It will be pertinent to address some of these issues in the context of security and privacy while implementing the app. Firstly, the privacy policy for the app has been comprehensively defined. The specific purpose and manner of the information collection, and its usage, as well as retention and grievance mechanism, have been clearly stated.

The app collects personal information, which can be considered very close to ‘sensitive personal information’ (SPI) as defined in the Information Technology (Reasonable security practices and procedures and sensitive personal data or information) Rules, 2011. In essence, all yardsticks that apply to SPI has been envisaged as mentioned in the privacy policy.

The information collected is stored on a secure server hashed with a unique digital ID (DID), which is the only identifier that is transmitted even when two devices come in the Bluetooth range of each other, while noting the time and the GPS location of that exchange.

The location data collected is stored only on the user’s devices and the information is uploaded on the server only if the user tests coronavirus-positive or indicates symptoms that she or he might be infected. All such data is transmitted in an anonymised and encrypted manner. So far, only a little over 13,000 coronavirus-positive users have been uploaded on to the server to identify their Bluetooth contacts and alert them.

The app also has all the reasonable security practices defined. All data — whether in transit or storage on devices or on cloud servers — are encrypted and protected.

All information collected will be purged from the users’ devices after 30 days, and from the server after 45 days, for those who have not tested positive, and after 60 days for those who have tested positive. All data will be deleted after 180 days from the date of collection. So the scope of any surveillance tool remaining perpetually in the system doesn’t arise.

Finally, all issues and grievances (if any) are also quickly being addressed by the NIC, which is technically responsible for the maintenance of the app.

On May 11, 2020 — exactly 40 days since the app was launched — MEITY notified The Aarogya Setu Data Access and Knowledge Sharing Protocol, 2020, that extensively covers all aspects of privacy, including the methods of sharing of data among the concerned government entities. MEITY has been designated as the agency responsible for the implementation of this protocol. The app developer — NIC — will be responsible for the collection, processing and managing response data collected by Aarogya Setu. NIC shall document the sharing of any data and maintain a list of the entities with whom data has been shared.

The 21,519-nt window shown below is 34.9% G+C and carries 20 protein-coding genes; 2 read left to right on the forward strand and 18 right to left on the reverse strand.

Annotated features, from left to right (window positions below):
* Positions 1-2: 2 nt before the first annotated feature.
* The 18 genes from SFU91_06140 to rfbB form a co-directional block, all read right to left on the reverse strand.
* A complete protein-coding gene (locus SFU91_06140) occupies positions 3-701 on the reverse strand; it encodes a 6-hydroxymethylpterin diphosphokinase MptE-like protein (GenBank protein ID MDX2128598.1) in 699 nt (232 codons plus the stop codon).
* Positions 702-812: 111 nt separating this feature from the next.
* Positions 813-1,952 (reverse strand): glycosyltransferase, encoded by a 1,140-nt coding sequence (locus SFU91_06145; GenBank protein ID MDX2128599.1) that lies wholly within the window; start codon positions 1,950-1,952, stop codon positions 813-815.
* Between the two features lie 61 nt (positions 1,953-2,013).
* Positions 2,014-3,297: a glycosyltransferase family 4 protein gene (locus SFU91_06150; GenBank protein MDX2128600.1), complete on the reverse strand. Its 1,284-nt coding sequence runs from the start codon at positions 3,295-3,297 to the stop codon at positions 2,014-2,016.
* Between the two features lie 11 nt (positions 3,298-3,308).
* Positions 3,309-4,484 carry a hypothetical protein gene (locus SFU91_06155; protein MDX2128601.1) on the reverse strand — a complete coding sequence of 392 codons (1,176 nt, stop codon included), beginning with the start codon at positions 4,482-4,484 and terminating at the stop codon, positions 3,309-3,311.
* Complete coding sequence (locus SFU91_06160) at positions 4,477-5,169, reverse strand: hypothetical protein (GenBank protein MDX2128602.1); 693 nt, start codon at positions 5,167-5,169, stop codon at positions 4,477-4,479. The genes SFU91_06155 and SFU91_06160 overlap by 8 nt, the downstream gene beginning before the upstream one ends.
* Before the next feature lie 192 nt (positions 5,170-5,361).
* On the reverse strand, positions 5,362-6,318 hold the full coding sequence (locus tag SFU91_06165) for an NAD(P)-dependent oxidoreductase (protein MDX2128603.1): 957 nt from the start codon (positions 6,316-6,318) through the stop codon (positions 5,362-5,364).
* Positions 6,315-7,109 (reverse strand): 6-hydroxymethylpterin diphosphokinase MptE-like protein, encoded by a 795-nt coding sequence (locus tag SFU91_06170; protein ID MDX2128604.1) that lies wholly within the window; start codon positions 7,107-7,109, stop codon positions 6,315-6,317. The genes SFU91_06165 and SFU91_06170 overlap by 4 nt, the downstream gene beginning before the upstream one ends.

Further, any entity with which NIC has shared any response data, will have to strictly use it for the purpose assigned. The various ministries, departments, notified agencies and public health institutions shall process the response data in a fair, transparent and non-discriminatory manner. Any violations of these directions in the protocol will lead to penalties, arrests (as defined under Sections 51 to 60 of the DMA) and other legal provisions, as may be applicable. The Empowered Group on Technology and Data Management shall review this protocol after six months from the date of the notification, or even earlier if it deems fit, based on the impact of the pandemic.

The fact remains that till date, not a single case of security or privacy breach has surfaced nor has any security vulnerability been identified to cause any data breach from any quarters. It is prudent to understand that this app hasn’t stopped the physical contact-tracing by health officials and police. However, it has helped a lot in identifying contacts beyond the doubts of memory, or non-cooperation, or even falsification of information.

Needless to say, the coronavirus is going to remain for some time and people have to start living with it. In that context, the Aarogya Setu app will be an important avenue for ensuring physical distancing and its enforcement.

Also read: Aarogya Setu is similar to Chinese tracking app. For a democracy, it is too close for comfort


Subimal Bhattacharjee Subimal Bhattacharjee @subimal

The author is is a globally recognised commentator on cyberspace issues and former country head of General Dynamics.